Monetary Policy, Forward Rates and Long Rates: Does Germany Differ from the United States?
In this paper we analyse the impact of monetary policy shocks on the term structure of interest rates in US and Germany. We estimate the term structure of spot rates and of the instantaneous forward rate following the methodology proposed by Svensson(1994). We interpret the instantaneous forward rate as the expectations for the overnight rate prevailing at each point in the future. Exploiting the fact that intervention on policy rates take place in occasion of regular meetings of the FOMC in the US and of the Bundesbank Council in Germany, we estimate the term structure of spot rates and of instantaneous forward rates the day before and the day after regular meetings. From the estimation of the term structures before meetings we derive a measure of expectations for Central Banks interventions. On this basis we can assess the predictability of monetary policy under the null of the validity of the pure expectational model. We perform this exercise both by regression analysis and by the implementation of a non-parametric test proposed by Pesaran and Timmermann(1990). We then proceed to derive a measure of policy shocks by using information on the effective intervention. Such measure of policy shocks is available both for dates in which some intervention was effectively implemented by Central Banks and for dates in which a policy of no intervention was decided. Finally, we evaluate the impact of monetary policy on the term structure of interest rates by regressing the change in the yield curve between the day before and the day after meetings on expected and unexpected modification in policy rates. We conduct such exercise for the US and Germany over the period 1991-1995 to evaluate the sign and the magnitude of the response of the term structures in the two countries to expected and unexpected modifications in monetary policy.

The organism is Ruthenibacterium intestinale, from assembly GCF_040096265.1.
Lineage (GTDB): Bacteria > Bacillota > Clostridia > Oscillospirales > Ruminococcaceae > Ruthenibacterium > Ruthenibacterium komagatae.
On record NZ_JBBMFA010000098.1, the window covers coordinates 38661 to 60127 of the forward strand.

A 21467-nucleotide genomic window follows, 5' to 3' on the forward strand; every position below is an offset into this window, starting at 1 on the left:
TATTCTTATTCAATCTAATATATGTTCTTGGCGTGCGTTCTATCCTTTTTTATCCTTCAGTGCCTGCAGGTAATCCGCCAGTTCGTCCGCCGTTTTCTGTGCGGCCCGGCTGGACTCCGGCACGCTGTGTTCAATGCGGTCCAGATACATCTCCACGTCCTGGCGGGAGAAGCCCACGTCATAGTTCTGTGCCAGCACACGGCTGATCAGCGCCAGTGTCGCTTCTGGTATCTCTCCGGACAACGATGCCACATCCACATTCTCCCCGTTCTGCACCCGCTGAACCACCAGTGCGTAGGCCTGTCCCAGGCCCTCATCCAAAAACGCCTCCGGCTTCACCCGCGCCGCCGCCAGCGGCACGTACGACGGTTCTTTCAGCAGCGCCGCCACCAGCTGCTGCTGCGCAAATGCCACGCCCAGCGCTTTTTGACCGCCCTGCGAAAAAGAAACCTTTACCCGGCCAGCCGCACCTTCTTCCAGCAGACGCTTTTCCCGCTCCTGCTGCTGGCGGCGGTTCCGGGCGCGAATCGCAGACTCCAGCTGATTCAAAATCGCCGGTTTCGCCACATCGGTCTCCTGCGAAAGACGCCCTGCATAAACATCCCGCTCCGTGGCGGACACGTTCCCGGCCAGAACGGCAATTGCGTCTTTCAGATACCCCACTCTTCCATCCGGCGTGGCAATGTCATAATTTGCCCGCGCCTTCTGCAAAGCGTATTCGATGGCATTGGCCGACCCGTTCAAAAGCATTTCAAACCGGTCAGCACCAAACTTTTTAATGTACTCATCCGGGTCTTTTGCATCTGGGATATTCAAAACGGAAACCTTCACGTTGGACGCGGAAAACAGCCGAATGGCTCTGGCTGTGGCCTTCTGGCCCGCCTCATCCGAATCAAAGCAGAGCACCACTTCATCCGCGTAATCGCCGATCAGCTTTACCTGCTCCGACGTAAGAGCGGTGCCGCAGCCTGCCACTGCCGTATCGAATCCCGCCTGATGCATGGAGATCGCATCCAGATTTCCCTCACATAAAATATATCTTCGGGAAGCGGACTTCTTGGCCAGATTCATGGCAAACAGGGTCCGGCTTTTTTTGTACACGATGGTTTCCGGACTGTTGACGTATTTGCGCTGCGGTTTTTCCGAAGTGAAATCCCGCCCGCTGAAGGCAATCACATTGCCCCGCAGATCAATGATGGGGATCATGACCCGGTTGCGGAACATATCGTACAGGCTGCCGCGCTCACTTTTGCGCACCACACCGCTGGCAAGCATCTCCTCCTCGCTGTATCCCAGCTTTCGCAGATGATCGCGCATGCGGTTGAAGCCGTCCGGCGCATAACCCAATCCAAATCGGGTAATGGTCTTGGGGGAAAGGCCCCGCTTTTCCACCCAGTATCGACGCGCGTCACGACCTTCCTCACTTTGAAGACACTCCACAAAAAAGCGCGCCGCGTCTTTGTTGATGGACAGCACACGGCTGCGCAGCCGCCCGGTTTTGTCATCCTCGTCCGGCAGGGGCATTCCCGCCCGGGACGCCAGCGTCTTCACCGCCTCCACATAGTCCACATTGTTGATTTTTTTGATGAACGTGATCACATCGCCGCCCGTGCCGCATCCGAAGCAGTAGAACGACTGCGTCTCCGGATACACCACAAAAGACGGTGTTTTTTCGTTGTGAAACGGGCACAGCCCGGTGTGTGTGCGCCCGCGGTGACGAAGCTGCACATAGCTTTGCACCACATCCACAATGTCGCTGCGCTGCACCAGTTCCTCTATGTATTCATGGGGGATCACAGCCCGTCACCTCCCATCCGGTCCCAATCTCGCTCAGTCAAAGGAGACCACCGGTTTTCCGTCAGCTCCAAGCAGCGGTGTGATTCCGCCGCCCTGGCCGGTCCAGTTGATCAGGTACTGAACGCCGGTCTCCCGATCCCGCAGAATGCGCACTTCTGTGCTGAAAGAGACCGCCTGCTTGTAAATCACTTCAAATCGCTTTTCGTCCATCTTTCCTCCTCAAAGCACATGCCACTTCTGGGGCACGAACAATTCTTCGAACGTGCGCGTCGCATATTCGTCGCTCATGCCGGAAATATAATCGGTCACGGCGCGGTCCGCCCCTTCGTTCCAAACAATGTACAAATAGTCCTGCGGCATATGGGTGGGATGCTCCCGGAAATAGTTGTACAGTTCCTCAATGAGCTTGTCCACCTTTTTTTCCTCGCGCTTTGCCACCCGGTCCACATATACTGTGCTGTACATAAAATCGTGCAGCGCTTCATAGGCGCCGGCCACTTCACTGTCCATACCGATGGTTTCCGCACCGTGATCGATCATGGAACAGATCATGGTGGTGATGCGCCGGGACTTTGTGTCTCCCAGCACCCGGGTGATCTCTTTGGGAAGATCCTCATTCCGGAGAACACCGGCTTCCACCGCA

If you experience problems downloading a file, check if you have the proper application to view it first. In case of further problems read the IDEAS help page. Note that these files are not on the IDEAS site. Please be patient as the files may be large.
As the access to this document is restricted, you may want to look for a different version under "Related research" (further below) or search for a different version of it.
|Date of creation:||Sep 1996|
|Contact details of provider:|| Postal: Centre for Economic Policy Research, 77 Bastwick Street, London EC1V 3PZ.|
Phone: 44 - 20 - 7183 8801
Fax: 44 - 20 - 7183 8820
|Order Information:|| Email: |
When requesting a correction, please mention this item's handle: RePEc:cpr:ceprdp:1456. See general information about how to correct material in RePEc.
For technical questions regarding this item, or to correct its authors, title, abstract, bibliographic or download information, contact: ()
If you have authored this item and are not yet registered with RePEc, we encourage you to do it here. This allows to link your profile to this item. It also allows you to accept potential citations to this item that we are uncertain about.
If references are entirely missing, you can add them using this form.
If the full references list an item that is present in RePEc, but the system did not link to it, you can help with this form.
If you know of missing items citing this one, you can help us creating those links by adding the relevant references in the same way as above, for each refering item. If you are a registered author of this item, you may also want to check the "citations" tab in your profile, as there may be some citations waiting for confirmation.
Please note that corrections may take a couple of weeks to filter through the various RePEc services.